The FBI is investigating how a passenger with the wrong ticket boarded a flight from Los Angeles to Tokyo.about four hours after takeoff Tuesday after the crew discovered an unauthorized passenger in what was supposed to be a vacant seat, reports CBS News correspondent Don Dahler.
ANA says there is no mandatory regulation that forced its plane to turn around, and the airline defended the decision. But one aviation expert we spoke to said the U-turn was not necessary – and may have put the people on board at even greater risk.
Denny Kelly, a former airline captain, said the plane should have landed at the nearest airport and solved the issue as soon as possible.
"To spend four hours flying back to Los Angeles with the guy on the airplane you don't really know what's going on, that's not the safest way to go," Kelly said. "It messed a bunch of things up and didn't hurt anybody. But it could've."
The airline says the unauthorized passenger was an American in his 20s. According to the Transportation Security Administration, the passenger was ticketed for a different flight, on United Airlines. He was traveling with his brother, who was ticketed for the ANA flight. Both flights were scheduled to depart around the same time.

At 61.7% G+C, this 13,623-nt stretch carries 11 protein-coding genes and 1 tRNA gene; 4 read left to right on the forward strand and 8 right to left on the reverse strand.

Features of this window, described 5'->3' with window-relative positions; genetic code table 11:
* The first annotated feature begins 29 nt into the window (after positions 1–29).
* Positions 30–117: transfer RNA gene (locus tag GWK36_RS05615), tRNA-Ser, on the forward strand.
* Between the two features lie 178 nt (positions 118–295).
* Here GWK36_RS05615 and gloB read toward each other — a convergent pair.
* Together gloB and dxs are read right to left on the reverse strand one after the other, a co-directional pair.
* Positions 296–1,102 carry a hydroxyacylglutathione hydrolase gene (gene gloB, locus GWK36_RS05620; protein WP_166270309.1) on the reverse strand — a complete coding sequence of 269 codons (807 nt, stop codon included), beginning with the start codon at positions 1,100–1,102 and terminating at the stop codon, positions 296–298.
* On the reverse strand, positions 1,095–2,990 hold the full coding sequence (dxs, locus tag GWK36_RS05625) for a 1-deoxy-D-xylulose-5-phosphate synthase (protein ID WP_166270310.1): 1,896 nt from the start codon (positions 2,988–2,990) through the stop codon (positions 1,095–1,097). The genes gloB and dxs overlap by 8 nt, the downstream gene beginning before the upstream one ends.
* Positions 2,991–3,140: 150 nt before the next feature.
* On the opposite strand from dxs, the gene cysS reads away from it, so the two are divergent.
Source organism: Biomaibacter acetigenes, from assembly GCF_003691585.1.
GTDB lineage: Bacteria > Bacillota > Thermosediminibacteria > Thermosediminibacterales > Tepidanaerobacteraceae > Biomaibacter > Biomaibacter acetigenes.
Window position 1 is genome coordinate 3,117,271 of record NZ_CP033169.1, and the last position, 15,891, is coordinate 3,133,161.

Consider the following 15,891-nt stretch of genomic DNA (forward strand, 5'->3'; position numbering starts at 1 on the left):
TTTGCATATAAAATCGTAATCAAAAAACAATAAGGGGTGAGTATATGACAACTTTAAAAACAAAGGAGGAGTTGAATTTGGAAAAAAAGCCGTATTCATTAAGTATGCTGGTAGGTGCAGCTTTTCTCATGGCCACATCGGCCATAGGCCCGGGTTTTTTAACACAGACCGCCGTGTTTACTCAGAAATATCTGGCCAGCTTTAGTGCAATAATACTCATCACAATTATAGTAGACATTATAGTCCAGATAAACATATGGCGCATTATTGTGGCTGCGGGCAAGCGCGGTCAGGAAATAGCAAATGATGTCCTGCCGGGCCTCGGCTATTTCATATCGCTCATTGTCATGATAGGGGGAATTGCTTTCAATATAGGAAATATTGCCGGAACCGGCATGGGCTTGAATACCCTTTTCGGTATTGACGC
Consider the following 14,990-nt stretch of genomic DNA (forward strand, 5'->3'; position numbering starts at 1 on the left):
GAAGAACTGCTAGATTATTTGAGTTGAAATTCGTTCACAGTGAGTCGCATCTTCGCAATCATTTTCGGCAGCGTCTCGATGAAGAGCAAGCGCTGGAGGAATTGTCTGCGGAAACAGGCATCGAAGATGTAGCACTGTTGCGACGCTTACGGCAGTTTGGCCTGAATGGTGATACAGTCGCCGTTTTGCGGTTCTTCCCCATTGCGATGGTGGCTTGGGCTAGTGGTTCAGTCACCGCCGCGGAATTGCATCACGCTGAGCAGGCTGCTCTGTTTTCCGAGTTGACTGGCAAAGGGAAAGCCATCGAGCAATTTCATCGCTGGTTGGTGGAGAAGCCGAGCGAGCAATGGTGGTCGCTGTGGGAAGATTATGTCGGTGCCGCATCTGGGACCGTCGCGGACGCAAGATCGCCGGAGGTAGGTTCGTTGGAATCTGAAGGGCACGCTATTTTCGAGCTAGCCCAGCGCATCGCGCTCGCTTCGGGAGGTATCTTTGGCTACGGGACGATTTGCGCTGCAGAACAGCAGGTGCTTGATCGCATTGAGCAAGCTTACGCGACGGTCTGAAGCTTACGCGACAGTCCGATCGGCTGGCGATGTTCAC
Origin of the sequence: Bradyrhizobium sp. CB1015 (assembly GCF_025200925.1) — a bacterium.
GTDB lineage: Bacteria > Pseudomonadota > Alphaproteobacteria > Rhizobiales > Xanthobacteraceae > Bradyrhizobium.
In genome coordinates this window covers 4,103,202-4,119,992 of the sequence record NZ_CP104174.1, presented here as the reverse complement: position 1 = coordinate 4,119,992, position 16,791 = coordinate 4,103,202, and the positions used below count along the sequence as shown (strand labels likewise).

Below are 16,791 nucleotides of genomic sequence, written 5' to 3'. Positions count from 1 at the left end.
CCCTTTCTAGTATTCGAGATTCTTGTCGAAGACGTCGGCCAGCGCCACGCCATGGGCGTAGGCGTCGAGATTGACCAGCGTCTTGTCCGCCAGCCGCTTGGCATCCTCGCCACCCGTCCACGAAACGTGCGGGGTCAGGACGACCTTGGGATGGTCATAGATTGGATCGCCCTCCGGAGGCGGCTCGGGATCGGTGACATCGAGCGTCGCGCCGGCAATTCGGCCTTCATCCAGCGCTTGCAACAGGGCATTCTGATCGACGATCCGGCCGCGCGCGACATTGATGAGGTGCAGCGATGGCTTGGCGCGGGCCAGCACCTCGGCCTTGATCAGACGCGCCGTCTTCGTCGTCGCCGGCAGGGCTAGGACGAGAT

The decision to bring Flight 175 back cost fliers an entire day of travel.
"One person wasn't supposed to be on that flight, which -- don't they like, scan something?" one passenger asked.
Supermodel Chrissy Teigen and her husband, actor and musician John Legend,.
"I just need to know why we couldn't have flown to tokyo [sic] and settled this one person's mistake... there," Teigen later asked on Twitter.
ANA told CBS News the decision was made "in consideration of safety." ANA also tweeted an apology, saying, "We failed to deliver the customer service we strive for. … We welcome ongoing feedback to understand how we can work to make this right."
The FBI said it has not filed charges against the unauthorized passenger.